Publication Date: February 25, 2014
Publisher: Scholastic Press
Junior Library Guild Selection
Book Page Top Picks in Children’s Books, March 2014
Kirkus, School Library Journal, Bulletin of the Center for Children’s Books
When Lucy’s family moves to an old house on a lake, Lucy tries to see her new home through her camera’s lens, as her father has taught her—he’s a famous photographer, away on a shoot. Will her photos ever meet his high standards? When she discovers that he’s judging a photo contest, Lucy decides to enter anonymously. She wants to find out if her eye for photography is really special—or only good enough.
As she seeks out subjects for her photos, Lucy gets to know Nate, the boy next door. But slowly the camera reveals what Nate doesn’t want to see: his grandmother’s memory is slipping away, and with it much of what he cherishes about his summers on the lake. This summer, Nate will learn about the power of art to show truth. And Lucy will learn how beauty can change lives . . . including her own.
Cynthia Lord was awarded a Newbery Honor for her 2008 title Rules. I haven’t read Rules, but having seen what she can do with Half a Chance, it’s easy to see why Lord was given such a prestigious distinction. Indeed, Half a Chance is a gem of a book. Its lake setting becomes a character unto itself. And Lucy recognizes how the lake can feel different depending on one’s mood: “On a gray, calm day the lake becomes a mirror, reflecting other things… It matched how I felt. Upside down and not really myself.”
Lord’s gift for simultaneously capturing the voice of young Lucy while imparting her with wisdom is uncanny. Lucy is endearingly normal and, like any girl, has insecurities. I love this line which perfectly communicates the discomfort a shy girl feels trying to fit in with new people: “It’s horrible and itchy to stand in someone else’s living room when you don’t know everyone, but they all know each other.” Lucy has moved around a lot, so she’s searching for approval from her peers. But she also craves love and respect from her famous photographer father. She struggles to deal with his frequent travels and the difficulty of trying to talk to him while he’s on location: “How could I want to talk to him so much and then feel worse when I finally did?”
Half a Chance uses photography to frame Lucy’s summer adventures and demonstrate her creativity. Readers will likely want to try their own hand at taking pictures! Lucy and her new friend Nate have some genuinely thoughtful and moving conversations, sharing their wish to hold on to the happy moments even, or especially, when life is topsy-turvy: “It’s too bad you can’t make everything exactly the way you want and then freeze it to stay that way.”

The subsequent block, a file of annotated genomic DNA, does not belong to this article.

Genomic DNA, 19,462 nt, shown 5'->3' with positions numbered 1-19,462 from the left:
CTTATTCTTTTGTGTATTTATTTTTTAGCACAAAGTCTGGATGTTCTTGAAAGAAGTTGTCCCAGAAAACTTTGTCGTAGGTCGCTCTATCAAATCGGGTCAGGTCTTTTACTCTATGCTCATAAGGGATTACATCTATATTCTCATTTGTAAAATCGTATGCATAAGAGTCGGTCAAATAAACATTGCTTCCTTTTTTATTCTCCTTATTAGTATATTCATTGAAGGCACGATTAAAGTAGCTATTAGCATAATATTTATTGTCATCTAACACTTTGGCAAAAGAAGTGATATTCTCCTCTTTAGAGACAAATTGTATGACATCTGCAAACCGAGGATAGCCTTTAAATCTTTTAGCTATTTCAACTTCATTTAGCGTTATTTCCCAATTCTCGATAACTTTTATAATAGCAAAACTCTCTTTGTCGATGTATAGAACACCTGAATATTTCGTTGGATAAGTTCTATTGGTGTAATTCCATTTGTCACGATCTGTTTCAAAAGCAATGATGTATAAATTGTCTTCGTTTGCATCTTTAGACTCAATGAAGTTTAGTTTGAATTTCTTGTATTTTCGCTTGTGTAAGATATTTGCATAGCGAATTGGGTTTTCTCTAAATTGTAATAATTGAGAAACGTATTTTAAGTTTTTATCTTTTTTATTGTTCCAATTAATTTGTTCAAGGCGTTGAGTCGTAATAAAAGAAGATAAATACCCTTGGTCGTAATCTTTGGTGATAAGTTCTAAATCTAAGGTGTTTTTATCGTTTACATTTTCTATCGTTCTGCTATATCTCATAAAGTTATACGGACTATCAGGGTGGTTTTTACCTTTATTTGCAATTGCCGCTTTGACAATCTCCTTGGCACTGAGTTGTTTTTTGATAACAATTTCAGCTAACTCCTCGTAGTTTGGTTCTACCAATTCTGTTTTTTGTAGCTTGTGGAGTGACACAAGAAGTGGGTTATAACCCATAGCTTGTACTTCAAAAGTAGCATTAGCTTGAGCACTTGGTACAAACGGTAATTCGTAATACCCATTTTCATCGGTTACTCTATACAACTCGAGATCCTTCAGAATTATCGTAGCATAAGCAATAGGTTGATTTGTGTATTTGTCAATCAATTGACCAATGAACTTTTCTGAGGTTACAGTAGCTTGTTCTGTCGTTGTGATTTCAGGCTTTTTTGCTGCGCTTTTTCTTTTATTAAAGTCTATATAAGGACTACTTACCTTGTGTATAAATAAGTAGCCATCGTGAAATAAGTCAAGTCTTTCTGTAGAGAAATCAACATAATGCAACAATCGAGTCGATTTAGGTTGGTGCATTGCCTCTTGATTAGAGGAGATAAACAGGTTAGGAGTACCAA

Lucy eventually learns how to experience life rather than trying to capture it all on film. And she learns many valuable things about herself and others. Lord expertly weaves in themes like friendship, honesty, trust, jealousy and insecurity, aging and loss, and forgiveness. The tenuous nature of life is examined from several different angles. Kids will learn about life and loons. And with the book’s focus on nature and wildlife conservation, they will likely develop a greater awareness and appreciation for all forms of life.
Quotables are many and memorable, as are the takeaways to be gleaned from them:
Discernment: “When two things matter, how do you know which one matters more?”
Gratitude: “Good things matter, even when they don’t last forever.”
Integrity: “You can’t do the wrong thing, even for the right reasons.”
Perseverance: “Sometimes people are like shooting photos. It takes a bunch of misses before something good happens.”
Hope: “Sometimes you don’t get an answer, though. Sometimes ‘I hope so’ is the only answer you get.”
— Dawn Teresa
4.5 of 5 Hearts. Heartily Recommended!
Half a Chance would make a quality summer read for an introspective, creative type. There is enough thought and nuance that parents might enjoy reading along and discussing the philosophical moments with their child. With its slower-moving plot, Half a Chance is not for reluctant readers, but kids who appreciate stories like Jeanne Birdsall’s The Penderwicks or Deborah Wiles’ Each Little Bird That Sings will feel at home on the lake with Lucy of the Loons, and they’ll be richly rewarded for their time and effort!